Here is a brief summary of our background:
My husband and I have been together for about ten years, married seven years. We are expecting our first child together in the spring. My husband had my ss with his high school girlfriend when they were very young and they separated before my ss was born. My ss is now eleven.
Two years ago, BM decided it would be best for ss to come live with my husband and me (we strongly agreed). BM lives nearly two hours away from us and originally planned to move to our town so that we could all work together to raise ss.
A year passed and instead of moving to our town, last year ss went to bm’s for a weekend visit and never returned. BM wrote a horrible facebook message to my husband and me about how she was keeping ss and changing his school and that ss hated living with us.
We were completely shocked and blindsided. The court papers were never changed to reflect ss was primarily living with us, which resulted in a long, drawn out court battle. A judge awarded us temporary custody and ruled that the matter determining where ss would primarily reside needed to be finalized before the start of the next school year. We hired a guardian ad litem who investigated our case and ruled in favor of my husband and me keeping ss.
All the while the court battle ensued, my ss was being severely alienated from my husband and me, repeating unspeakable things his mother had lied to him about us. He is very aligned with her and it was discovered through my ss therapist and the guardian ad litem that ss would exaggerate any negative activity in our home to his mom in order to fit in with her.
My ss has a deep seeded fear of being abandoned by his mom if he does not remain loyal to her, which includes choosing her over us.
Once the guardian ad litem made her decision, BM agreed to the pre trial agreement and she and my husband sat down with ss and explained that he would be living with us. The fight seemed to be over. SS began the new school year and has been adjusting quite well. Aside from some normal behavioral problems, things have been very pleasant with ss.
However, BM avoided signing the pre trail agreement and although she continued to claim that she was going to sign it, she never showed up for the court appearance before the judge to sign the order and never returned her lawyer’s calls for three months.
We have just learned that BM is now saying she is NOT signing the papers and wants to take the matter to trial, claiming that ss is “miserable” at our house and is having “major issues” with me(!).
SS and I get along great! I have no idea where this accusation is coming from? I actually asked ss if everything was okay between him and me and he said “yes, we had no problems at all.” I assured him that if he did have any sort of issue with me that he could come to me about it.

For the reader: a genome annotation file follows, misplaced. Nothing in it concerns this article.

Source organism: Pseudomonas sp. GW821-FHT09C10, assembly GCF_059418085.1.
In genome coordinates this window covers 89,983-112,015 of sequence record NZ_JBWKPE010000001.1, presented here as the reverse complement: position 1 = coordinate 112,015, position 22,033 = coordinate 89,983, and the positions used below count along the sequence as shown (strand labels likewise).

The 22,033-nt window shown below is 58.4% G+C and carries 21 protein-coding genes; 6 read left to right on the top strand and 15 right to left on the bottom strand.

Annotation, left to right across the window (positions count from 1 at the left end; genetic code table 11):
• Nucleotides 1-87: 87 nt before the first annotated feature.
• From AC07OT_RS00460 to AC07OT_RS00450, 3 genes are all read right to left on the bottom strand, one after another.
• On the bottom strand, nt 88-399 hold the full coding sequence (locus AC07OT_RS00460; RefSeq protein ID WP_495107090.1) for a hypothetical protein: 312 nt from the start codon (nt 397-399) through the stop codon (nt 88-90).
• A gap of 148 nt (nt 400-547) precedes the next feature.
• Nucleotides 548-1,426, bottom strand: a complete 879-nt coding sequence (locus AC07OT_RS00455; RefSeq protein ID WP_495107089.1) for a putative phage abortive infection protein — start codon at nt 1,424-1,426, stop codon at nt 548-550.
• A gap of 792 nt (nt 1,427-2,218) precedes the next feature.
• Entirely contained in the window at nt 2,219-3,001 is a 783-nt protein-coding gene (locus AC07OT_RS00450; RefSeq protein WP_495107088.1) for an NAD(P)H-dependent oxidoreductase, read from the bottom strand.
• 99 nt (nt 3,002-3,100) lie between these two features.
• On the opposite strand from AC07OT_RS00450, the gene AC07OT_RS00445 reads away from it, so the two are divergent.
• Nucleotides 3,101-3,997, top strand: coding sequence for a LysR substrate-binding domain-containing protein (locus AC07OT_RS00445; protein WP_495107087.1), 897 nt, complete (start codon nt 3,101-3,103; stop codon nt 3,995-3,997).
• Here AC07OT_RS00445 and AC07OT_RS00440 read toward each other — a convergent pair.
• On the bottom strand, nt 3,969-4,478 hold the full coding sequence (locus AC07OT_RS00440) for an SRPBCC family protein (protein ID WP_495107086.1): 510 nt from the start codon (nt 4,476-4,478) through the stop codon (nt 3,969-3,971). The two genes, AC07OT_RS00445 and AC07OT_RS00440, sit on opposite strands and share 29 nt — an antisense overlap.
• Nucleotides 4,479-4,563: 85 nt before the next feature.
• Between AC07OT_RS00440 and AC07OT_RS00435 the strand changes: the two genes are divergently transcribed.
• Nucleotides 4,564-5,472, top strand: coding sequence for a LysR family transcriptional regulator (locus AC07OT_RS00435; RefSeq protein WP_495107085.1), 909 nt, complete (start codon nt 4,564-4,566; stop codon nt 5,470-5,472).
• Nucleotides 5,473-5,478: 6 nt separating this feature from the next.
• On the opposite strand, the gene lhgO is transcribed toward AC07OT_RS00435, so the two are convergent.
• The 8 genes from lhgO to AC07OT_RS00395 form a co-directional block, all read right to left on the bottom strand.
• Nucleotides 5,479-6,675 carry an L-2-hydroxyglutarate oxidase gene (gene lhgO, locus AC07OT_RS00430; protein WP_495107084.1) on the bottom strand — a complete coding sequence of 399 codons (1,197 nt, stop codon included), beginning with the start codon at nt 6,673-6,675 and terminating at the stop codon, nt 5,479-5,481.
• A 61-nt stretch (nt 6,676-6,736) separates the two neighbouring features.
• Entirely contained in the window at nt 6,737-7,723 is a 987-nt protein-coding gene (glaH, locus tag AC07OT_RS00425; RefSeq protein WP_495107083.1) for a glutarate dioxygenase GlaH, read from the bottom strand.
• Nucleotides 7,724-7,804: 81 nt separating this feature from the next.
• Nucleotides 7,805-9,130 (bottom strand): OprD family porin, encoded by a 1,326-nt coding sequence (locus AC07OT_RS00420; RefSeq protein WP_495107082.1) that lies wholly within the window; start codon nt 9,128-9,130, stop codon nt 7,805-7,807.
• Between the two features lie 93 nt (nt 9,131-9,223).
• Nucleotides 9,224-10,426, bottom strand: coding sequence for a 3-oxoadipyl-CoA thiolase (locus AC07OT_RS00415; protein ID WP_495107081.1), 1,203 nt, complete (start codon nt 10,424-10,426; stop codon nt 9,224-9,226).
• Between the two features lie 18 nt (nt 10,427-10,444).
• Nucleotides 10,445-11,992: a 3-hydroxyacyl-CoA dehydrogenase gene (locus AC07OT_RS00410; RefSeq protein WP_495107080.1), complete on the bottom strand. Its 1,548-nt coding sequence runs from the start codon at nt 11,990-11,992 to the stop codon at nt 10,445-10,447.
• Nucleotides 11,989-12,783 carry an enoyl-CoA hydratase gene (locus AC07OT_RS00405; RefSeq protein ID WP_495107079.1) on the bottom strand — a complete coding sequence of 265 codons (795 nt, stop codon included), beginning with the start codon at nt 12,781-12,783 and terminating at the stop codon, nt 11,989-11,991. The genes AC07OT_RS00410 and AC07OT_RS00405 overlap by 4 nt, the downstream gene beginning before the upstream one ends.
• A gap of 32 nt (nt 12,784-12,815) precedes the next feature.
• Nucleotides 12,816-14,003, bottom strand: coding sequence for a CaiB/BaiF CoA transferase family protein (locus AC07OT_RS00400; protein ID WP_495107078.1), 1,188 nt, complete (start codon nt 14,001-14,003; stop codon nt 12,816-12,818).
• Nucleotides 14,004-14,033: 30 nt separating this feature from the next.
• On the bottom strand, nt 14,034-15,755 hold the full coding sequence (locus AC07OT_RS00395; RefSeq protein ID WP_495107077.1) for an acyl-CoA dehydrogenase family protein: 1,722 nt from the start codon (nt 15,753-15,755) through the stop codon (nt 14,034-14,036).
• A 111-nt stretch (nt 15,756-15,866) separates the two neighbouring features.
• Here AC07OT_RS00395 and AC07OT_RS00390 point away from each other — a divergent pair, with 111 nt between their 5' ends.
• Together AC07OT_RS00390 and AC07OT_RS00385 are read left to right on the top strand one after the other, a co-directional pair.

It is very obvious that while ss visits his mom, he delights her with horrific accounts of our home (although untrue) and she uses those lies as fuel for her relentless anger toward my husband and me.
I am wondering what we can do to about this problem. SS carries on fine in our home, despite disliking some of our rules but then exaggerates how things are in our home to appease his mom without realize how far she is going to take things. We are confident that the judge will give the final ruling in our favor, no judge in their right mind would overturn a previous judge’s ruling and the findings of a guardian ad litem and make ss change schools in the middle of the year over such foolish accusations by his mom.
I don’t know what she is trying to accomplish but as long as she encourages my ss to join in her fight against us, I have no idea how he is ever going to get comfortable living his life here.
I’m seeking help in how to handle the alienation my stepson is undergoing.
Do we talk to him and point out that his mom is encouraging him to view us negatively or do we just pretend nothing is happening?
If we do discuss the issue with him, how do we do it without alienating him ourselves?
It seems like a lose, lose situation for my stepson no matter the route we take. Still, there must be something that can be done here in our home. If the courts won’t help and we are unable to talk anything over with the bio mom (which is certainly the case), how can we help my stepson to see the situation from a different perspective, rather than just through the eyes of an angry, revengeful mom?
Thanks for writing in.
What you are describing should be a crime! As you know Parent Alienation Syndrome, now the official name of this atrocious activity is getting more and more attention, however that is not going to stop it, not yet anyway.
I haven’’t read all the books about this situation, so I hope you will read up and seek the advice of sister Stepmoms (We call ourselves SMOMS- like Mom’s but with a SM-sound, one-syllable). There are many who have deal with this, as have I, and I bet you will get lots of ideas to consider.